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Community -- Why is it hard?

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The answer, "You can." That's what community offers you the opportunity to heal and to be healed without having to pay exorbitant fees (or any fees). This is our notion of healing circle or hocokah, which is people getting together for the purpose of being healing for each other without hierarchies, experts, or money exchange. We encouraged our New York City friends to start their hocokah so that they could experience healing camp every week, or at least, as often as they wished.

Immediately questions arose. A colleague wondered how we felt about the autistic young man who had been present. Occasionally he was disruptive. Should such people be allowed? Or what about the young man with the penetrating stare who seemed like he could be a little creepy? Or what about the woman who came to another presenter's workshop and stared at each person in the circle for a minute each before rambling for 10 minutes?

"You can't exclude people if you're going to have community," I answered. "That's why people in New York are having such trouble finding community (this is what all my friends had told me). You want only perfect people in your community, so you could switching groups, thinking that you will find the perfect match with only people with whom you resonate. If we're serious about community," said, "we have to accept all comers. We have to accept the autistic people, the crazy people, the annoying people, the irritating people. We have to understand that these people are part of us, that whatever they have that we don't like is shared with us. We can't exclude the annoying and the nuissances because that exclusion breaks down community."

I suggested that rather than roll one's eyes at the woman who stared and rambled, and then find ways to exclude her from future gatherings, it would be preferable to accept her and to tell her that she stared too long at people and that she had to talk less, than to exclude her. I told her about a member of my healing circle who carries a label of schizophrenia and can sometimes act objectionably. "We tell him to dial it down," I said. "We tell him he's acting inappropriate. We tell him that we love him, but he can't act so weird if he wants people to react normally toward him (which he desperately wants). We give him the feedback he needs to be part of the group. It's that problem with confrontation," I said. "It's hard, but it's necessary. It's easier to just leave and find a new group, than to confront the annoying and irritating people in old groups to give them the opportunity to change or at least to share that they find us just as annoying and irritating." I'm well aware that I can be annoying and irritating. I can stubbornly insist that I'm write (like about where to find a cab in the New Orleans airport) when I'm completely wrong. I don't have all the social graces quite mastered, especially when I'm tired. But, I try to make up for it in other ways. We are all irritating and annoying at some time to some one and we need the feedback when we are and we all need to be accepted anyway. That's community, and that's healing through community. It's how "Melvin Grey Fox cured a schizophrenic", a story in my book, Coyote Wisdom.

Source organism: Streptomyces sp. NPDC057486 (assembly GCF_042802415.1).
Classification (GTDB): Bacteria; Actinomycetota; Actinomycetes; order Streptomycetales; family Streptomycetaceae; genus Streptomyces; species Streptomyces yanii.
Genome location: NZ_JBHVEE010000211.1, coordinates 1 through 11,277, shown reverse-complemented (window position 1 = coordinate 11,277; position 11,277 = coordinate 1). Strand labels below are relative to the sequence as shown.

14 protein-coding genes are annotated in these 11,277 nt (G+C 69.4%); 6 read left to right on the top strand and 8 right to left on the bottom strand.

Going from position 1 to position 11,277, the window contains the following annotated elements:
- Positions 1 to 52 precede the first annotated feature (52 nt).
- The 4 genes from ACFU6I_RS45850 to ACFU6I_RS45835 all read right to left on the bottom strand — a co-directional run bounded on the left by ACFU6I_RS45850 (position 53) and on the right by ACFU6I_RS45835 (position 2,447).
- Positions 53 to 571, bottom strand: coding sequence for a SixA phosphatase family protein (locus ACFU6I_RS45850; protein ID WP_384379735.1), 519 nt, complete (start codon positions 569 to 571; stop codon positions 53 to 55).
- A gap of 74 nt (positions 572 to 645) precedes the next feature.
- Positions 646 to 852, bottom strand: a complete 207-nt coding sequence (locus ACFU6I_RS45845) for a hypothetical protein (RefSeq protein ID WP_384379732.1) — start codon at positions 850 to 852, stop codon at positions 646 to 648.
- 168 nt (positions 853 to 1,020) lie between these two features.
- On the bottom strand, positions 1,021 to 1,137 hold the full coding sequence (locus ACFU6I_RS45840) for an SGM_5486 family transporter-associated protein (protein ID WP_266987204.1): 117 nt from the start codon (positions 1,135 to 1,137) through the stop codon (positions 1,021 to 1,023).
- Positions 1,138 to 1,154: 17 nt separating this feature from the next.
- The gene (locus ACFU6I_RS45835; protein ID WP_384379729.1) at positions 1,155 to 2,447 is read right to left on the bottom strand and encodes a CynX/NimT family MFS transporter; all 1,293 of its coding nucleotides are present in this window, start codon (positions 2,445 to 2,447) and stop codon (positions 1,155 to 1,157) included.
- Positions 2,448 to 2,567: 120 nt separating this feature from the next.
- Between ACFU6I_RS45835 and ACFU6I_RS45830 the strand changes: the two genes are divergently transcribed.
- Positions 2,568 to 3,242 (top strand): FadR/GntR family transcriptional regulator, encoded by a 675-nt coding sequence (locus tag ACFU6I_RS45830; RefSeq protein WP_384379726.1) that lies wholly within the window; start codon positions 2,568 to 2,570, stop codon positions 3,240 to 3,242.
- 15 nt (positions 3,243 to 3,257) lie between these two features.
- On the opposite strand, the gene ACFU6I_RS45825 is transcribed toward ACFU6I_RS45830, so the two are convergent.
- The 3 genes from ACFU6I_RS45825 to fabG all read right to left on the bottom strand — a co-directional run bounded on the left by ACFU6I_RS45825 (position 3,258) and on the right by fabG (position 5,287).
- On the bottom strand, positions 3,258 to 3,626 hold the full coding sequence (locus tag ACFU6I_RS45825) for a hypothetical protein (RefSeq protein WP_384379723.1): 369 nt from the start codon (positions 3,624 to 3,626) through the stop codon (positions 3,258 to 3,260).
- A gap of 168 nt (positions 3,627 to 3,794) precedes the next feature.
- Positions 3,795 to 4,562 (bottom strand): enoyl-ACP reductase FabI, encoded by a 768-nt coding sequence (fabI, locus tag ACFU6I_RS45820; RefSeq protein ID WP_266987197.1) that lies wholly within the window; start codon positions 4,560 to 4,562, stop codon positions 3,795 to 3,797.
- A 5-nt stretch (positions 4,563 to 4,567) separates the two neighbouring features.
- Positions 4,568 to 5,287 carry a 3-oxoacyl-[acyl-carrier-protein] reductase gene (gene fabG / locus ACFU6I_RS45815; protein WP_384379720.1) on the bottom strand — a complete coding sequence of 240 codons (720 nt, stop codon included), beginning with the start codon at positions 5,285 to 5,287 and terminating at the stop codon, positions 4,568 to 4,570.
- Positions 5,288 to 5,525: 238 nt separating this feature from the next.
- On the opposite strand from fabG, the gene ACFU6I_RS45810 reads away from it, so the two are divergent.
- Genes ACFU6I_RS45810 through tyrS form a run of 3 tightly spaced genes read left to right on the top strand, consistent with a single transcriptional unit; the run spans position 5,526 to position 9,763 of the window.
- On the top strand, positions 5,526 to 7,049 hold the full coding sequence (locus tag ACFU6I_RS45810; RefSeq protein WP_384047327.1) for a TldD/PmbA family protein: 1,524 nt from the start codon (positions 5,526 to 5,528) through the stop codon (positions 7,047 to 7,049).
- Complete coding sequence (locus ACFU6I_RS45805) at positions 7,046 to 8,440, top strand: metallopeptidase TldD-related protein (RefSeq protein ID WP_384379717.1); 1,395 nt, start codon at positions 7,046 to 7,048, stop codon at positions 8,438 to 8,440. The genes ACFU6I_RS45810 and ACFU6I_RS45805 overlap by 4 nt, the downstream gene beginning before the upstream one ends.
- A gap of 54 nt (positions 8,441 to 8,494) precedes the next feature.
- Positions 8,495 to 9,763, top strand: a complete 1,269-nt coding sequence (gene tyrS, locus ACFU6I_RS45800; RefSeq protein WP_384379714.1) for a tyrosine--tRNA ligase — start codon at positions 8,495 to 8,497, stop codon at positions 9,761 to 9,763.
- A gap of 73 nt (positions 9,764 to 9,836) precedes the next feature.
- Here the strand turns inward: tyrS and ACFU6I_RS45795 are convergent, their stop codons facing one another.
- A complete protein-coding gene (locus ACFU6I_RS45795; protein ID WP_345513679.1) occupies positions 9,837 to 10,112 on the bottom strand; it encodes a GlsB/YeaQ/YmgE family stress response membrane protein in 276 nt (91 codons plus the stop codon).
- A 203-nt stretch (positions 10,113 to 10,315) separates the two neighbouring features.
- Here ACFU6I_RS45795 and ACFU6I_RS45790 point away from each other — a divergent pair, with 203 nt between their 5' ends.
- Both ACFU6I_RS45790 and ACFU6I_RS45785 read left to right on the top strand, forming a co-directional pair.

So community is hard because confrontation is hard. Community is hard because we have to accept and embrace annoying and irritating people. Community is hard because we have to stand up and tell people who care about us and who love us that we won't do what they want, sometimes. Community is hard because we are all continually accountable to each other, and, like a monkey troup, have to continually worry about whether or not we hurt Phil's feelings, or whether we offended Nancy, or whether we asked too much from Ralph, and the like. When we're anonymous, we don't have to worry about other people's feelings. When we're anonymous, we don't have to worry about accountability. We've heard stories about people coming to the city to become anonymous because of the burdens of community life, and we understand those sentiments, but suspect that they're not compatible with long-term sustainability. When we're accountable to each other, we don't need police or policing. When we're anonymous, we need a strong police presence. Crime is less in small communities because of that accountability factor (in part).

Community is hard because we can't escape. And, when we can't escape, in order to make community work, we have to strongly advocate for our point of view and allow others to disagree and to be annoying and irritating, just as they allow us that same privilege. People who are being abused in the presence of strong power differentials can't do that, and do have to flee community. A woman in our Toronto workshop told her story of being a woman in a Taliban family and having to flee Iran in order to survive. This is the point of our friend, Thomas Vietoricz' new book (still being written) that hierarchical, power-dominating communities (like that of the Taliban, for example, or those of some polygamist, LDS families reported in the news recently) are not sustainable. Sustainability requires low power differentials. Highly structured power hierarchies are doomed to collapse under their own weight, be overthrown through revolution (or strike or financial collapse), or be conquired by a neighboring more powerful hierarchical entity. Excess power differentials are not sustainable; people do need to escape.

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Lewis Mehl-Madrona graduated from Stanford University School of Medicine and completed residencies in family medicine and in psychiatry at the University of Vermont. He is the author of Coyote Medicine, Coyote Healing, Coyote Wisdom, and (more...)
 
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